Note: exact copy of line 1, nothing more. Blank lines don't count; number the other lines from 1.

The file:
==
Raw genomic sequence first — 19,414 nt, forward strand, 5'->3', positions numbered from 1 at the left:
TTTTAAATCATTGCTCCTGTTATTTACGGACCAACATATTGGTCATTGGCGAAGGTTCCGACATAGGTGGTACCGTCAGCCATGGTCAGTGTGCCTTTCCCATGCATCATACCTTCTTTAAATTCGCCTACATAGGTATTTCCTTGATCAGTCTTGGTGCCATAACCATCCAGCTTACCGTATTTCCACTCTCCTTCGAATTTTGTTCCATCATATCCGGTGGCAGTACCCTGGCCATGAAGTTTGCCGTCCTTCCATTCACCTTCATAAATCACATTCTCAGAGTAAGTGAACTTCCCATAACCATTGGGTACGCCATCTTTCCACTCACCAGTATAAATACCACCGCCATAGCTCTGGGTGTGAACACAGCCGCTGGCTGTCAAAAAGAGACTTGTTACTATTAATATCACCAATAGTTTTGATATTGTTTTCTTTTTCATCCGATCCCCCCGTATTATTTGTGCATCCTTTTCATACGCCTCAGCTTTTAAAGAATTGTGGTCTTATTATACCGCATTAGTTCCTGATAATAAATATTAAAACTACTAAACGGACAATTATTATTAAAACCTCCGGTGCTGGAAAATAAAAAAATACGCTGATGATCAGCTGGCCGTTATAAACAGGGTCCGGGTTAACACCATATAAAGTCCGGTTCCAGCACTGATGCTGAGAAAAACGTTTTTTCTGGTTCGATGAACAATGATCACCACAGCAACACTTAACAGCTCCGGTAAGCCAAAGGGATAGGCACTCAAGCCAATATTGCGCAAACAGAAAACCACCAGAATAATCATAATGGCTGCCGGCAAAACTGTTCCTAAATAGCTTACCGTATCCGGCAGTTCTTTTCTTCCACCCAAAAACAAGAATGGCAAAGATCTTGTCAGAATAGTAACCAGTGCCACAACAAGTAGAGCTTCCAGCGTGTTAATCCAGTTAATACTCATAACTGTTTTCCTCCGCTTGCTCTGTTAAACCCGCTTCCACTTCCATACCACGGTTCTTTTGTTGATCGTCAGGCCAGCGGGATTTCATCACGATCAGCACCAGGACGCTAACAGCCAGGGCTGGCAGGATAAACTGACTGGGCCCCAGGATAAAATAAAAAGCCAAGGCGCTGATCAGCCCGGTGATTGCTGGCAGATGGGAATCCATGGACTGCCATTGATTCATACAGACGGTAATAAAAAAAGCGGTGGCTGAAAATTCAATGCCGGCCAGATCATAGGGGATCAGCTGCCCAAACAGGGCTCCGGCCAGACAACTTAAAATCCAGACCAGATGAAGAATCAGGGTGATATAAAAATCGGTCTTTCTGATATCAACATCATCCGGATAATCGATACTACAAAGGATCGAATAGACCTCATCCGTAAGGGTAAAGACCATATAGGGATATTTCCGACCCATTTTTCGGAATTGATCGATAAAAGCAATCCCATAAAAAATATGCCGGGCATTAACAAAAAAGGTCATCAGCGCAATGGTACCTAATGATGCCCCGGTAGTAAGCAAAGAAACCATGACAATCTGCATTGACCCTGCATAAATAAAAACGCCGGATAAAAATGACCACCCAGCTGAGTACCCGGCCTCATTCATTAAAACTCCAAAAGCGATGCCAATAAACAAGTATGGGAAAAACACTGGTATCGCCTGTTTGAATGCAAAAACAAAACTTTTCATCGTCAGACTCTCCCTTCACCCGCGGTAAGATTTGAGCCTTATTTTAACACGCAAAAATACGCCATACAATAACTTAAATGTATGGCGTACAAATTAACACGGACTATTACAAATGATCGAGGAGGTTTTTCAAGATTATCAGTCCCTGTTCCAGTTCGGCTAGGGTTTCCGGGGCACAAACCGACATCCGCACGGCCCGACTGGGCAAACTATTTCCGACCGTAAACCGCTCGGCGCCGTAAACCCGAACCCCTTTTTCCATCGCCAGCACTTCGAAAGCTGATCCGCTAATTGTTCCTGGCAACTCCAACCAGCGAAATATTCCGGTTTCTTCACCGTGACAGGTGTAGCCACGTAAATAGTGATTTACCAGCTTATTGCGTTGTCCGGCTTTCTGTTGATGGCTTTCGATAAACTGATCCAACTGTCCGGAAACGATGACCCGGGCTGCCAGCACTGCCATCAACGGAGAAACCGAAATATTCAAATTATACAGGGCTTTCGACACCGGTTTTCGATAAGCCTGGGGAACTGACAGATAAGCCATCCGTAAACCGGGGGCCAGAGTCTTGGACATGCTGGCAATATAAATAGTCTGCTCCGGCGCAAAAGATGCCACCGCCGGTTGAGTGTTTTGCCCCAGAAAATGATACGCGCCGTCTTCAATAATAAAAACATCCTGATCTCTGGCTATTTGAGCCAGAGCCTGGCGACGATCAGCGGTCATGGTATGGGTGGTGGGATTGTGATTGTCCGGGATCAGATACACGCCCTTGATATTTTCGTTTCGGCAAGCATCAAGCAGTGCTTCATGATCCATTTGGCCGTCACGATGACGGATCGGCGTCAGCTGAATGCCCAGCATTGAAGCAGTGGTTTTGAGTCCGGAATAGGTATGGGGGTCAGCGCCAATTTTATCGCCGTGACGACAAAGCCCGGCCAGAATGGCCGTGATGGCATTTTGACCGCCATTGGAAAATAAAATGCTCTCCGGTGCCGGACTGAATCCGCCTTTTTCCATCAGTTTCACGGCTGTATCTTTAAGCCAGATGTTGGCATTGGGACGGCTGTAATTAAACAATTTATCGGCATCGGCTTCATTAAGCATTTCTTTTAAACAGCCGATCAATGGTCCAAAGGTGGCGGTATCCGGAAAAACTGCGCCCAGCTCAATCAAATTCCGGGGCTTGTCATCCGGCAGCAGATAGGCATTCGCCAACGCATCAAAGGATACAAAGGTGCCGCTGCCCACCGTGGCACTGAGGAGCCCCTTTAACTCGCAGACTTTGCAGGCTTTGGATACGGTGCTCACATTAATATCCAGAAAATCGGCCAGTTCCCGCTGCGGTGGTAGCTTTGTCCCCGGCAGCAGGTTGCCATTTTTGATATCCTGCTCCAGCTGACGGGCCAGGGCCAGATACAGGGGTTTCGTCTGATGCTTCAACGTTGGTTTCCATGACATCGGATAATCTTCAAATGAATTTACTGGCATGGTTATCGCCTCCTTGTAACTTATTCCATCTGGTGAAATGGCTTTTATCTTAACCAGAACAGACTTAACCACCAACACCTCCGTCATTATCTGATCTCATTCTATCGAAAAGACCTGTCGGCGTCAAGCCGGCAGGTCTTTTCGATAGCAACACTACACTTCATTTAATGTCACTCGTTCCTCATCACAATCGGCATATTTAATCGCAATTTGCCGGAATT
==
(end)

Raw genomic sequence first — 19,414 nt, forward strand, 5'->3', positions numbered from 1 at the left: